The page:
Written by Alex Derosier
The Missouri House passed two bills Thursday that aim to give more protection to police officers.
One measure would create a “Blue Alert System” that would send out text and broadcast alerts in a locality if a police officer was attacked. A similar system has been established in several other states in response to ambush-style killings of law enforcement personnel.
The other bill would increase criminal penalties for assaulting a police officer, as well as damaging or trespassing on police property.
The House voted overwhelmingly in favor of both proposals. The Blue Alert System bill passed 140-6, but was not without critics.
Speaking before the House, Rep. Peter Merideth (D-St. Louis) said he is concerned that a “Blue Alert System would dilute the message of AMBER Alerts, and encourage vigilantism. Merideth said Blue Alerts in a state with constitutional carry and stand your ground laws could create dangerous situations.
“When you add those to getting an alert on your phone with a description of somebody who is labelled a cop killer and you see someone matching that description,” he said, “I think it’s pretty understandable to imagine a citizen of this state pulling out their gun to both protect themselves and to enforce the law.”
Merideth unsuccessfully tried to amend the bill so that messages sent by the alert system would advise recipients to not pursue suspects. He ultimately voted in favor of the final bill.
Rep. Randy Dunn (D-Kansas City) emphasized the measure’s importance in showing support for police.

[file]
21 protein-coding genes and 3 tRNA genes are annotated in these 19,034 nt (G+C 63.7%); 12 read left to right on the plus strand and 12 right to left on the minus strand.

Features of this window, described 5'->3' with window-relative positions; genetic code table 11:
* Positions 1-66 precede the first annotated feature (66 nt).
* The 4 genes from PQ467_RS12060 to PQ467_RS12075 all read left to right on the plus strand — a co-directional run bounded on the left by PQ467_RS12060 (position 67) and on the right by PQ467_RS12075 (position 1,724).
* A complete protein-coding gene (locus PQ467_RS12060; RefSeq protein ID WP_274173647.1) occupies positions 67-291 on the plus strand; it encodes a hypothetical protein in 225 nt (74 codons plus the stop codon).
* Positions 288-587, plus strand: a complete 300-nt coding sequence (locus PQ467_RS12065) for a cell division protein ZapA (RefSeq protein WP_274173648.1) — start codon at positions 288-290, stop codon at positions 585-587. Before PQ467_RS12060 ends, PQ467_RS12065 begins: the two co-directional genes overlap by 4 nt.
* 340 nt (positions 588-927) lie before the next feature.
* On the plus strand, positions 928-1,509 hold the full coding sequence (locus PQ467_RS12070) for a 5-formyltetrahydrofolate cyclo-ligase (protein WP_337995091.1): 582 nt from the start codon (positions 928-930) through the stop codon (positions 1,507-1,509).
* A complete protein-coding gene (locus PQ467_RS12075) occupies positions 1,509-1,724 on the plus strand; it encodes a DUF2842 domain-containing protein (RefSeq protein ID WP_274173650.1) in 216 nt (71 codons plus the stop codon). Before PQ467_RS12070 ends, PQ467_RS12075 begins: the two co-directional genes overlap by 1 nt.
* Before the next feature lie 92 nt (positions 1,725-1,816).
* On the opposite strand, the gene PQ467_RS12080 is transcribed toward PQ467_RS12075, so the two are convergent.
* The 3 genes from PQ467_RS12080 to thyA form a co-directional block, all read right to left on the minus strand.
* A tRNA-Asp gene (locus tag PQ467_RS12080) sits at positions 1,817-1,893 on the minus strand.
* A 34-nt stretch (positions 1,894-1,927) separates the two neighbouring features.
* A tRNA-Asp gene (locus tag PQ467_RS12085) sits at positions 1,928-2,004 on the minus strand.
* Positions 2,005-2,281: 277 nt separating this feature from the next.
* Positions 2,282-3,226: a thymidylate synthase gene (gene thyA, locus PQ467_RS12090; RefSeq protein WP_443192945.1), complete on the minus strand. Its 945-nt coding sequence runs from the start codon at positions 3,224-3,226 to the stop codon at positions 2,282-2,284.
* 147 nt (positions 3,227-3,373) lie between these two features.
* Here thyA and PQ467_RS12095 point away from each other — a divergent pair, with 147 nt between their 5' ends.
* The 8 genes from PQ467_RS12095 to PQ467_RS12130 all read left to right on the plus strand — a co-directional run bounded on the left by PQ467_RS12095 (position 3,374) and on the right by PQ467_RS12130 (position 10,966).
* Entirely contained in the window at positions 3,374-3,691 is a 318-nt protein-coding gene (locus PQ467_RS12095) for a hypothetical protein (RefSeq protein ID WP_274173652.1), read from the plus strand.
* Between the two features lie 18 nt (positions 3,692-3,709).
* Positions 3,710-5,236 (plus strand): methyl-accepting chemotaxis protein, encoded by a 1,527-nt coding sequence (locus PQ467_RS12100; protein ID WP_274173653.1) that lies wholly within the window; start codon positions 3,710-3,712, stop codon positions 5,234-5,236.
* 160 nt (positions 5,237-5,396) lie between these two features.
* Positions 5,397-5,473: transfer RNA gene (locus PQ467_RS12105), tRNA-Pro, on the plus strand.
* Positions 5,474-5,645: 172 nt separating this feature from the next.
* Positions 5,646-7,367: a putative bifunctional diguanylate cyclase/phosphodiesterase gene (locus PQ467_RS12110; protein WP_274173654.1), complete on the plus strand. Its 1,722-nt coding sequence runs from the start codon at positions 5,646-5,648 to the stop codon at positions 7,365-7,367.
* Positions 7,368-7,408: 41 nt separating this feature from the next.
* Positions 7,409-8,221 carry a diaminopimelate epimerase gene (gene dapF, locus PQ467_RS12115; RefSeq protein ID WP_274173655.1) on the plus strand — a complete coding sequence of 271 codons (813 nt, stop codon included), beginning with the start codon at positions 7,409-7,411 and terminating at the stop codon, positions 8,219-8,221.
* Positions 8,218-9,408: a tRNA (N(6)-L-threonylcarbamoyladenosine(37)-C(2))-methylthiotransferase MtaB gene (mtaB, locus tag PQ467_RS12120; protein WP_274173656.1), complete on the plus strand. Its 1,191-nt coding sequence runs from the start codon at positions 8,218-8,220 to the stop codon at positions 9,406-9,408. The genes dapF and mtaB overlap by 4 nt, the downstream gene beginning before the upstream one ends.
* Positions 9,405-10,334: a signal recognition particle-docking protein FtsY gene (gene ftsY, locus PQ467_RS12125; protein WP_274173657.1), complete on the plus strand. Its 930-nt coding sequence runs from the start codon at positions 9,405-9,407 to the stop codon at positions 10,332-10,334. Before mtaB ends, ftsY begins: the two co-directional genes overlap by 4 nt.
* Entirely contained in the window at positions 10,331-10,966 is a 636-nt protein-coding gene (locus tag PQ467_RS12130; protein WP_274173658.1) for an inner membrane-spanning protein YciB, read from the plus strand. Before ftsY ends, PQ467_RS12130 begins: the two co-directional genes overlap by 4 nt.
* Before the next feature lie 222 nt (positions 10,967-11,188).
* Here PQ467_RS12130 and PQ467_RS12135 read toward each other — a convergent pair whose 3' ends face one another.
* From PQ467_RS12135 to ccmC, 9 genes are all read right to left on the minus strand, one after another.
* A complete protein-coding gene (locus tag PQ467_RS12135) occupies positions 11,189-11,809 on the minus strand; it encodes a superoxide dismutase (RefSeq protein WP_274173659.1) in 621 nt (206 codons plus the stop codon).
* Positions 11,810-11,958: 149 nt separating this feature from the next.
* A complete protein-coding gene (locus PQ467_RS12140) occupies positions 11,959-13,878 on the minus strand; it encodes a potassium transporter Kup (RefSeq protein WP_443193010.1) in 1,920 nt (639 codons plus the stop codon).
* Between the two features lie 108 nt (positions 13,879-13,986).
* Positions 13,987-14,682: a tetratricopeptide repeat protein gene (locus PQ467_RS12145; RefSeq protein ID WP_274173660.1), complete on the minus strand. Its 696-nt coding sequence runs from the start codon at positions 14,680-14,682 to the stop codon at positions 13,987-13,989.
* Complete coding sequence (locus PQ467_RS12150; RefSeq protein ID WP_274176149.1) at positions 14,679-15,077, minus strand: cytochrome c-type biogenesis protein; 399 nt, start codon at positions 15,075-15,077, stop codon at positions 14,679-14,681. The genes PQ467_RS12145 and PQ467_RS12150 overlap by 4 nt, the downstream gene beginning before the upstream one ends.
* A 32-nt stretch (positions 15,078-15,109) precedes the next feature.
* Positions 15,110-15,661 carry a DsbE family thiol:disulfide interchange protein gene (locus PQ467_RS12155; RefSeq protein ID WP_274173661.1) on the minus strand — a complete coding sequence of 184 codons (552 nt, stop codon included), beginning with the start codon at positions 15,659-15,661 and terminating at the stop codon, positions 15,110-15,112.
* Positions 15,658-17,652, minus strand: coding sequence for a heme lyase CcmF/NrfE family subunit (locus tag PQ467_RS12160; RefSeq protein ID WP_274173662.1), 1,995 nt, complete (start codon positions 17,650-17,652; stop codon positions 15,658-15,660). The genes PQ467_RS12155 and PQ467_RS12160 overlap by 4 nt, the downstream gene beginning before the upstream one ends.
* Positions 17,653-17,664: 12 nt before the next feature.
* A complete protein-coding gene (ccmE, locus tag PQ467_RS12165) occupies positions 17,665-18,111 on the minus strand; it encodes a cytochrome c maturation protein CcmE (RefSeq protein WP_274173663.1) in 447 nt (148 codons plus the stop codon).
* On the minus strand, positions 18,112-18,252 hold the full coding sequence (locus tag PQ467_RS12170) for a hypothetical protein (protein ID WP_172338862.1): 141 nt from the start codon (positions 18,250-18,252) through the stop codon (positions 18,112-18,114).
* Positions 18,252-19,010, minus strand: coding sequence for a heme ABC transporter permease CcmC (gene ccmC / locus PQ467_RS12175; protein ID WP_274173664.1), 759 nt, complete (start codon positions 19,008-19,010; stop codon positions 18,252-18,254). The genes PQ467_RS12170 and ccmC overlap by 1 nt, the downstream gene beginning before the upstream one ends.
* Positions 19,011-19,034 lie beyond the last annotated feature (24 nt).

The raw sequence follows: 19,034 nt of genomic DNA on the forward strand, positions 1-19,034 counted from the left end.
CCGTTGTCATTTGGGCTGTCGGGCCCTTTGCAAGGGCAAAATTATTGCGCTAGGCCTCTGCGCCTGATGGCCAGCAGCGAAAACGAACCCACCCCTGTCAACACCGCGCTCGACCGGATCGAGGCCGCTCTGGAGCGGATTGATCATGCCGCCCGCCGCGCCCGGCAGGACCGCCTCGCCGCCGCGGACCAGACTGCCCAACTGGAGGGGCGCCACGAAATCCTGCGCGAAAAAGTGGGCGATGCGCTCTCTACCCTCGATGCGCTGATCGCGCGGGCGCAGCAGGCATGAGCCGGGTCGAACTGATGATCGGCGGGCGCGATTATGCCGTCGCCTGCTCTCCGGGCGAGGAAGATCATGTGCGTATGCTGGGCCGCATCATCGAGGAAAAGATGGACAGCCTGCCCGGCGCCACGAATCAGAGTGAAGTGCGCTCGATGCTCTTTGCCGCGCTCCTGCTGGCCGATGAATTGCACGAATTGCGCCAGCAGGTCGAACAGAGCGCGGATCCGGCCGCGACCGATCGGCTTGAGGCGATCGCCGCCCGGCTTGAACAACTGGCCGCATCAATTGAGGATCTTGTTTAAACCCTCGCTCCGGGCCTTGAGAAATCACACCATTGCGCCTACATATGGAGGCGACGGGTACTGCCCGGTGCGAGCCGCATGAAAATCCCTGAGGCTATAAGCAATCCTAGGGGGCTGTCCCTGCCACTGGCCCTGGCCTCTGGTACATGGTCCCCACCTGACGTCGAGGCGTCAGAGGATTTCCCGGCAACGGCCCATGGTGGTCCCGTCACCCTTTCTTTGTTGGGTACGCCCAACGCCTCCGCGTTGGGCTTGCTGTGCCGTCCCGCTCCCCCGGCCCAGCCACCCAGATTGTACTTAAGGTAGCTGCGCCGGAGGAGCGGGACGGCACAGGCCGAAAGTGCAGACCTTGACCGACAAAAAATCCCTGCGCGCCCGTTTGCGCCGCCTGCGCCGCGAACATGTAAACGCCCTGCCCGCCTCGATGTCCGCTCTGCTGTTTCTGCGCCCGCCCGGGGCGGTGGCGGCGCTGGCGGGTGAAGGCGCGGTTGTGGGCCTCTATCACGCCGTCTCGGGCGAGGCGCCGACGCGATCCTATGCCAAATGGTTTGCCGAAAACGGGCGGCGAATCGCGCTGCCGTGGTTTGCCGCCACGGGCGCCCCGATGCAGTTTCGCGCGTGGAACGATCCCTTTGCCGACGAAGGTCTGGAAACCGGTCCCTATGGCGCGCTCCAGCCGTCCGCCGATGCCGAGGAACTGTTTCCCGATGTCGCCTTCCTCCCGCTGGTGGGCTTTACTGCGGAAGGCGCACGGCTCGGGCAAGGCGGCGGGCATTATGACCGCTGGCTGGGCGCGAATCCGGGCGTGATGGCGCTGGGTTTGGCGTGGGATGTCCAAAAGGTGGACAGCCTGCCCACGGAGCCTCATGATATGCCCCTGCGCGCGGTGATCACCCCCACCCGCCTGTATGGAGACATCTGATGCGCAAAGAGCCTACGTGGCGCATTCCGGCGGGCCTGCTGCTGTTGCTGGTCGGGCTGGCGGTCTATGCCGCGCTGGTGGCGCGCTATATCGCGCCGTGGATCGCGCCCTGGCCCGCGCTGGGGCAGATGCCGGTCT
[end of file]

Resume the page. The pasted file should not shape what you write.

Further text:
“I hope that those unintended consequences will not become a reality, but again, I think this is an opportunity for us, as a body, to show our support for our law enforcement officers who do put their lives on the line”.
The other proposal, which would increase penalties for crimes committed against police officers, passed by a slightly closer margin, 120-35. It would revise Missouri’s criminal code to designate law enforcement officers as “special victims”. Attacking or killing a police officer would become a higher class of felony.
Also included in the bill is a provision making rioting a felony if police are targeted.
Minority Floor Leader Gail McCann Beatty (D-Kansas City) said neither of the measures approved Thursday will do much to protect police. She claimed the bigger issue facing lawmakers is restoring the general public’s faith in the criminal justice system.
McCann Beaty introduced legislation this week to require a special prosecutor for cases in which charges or a complaint are filed against a police officer involved in a shooting.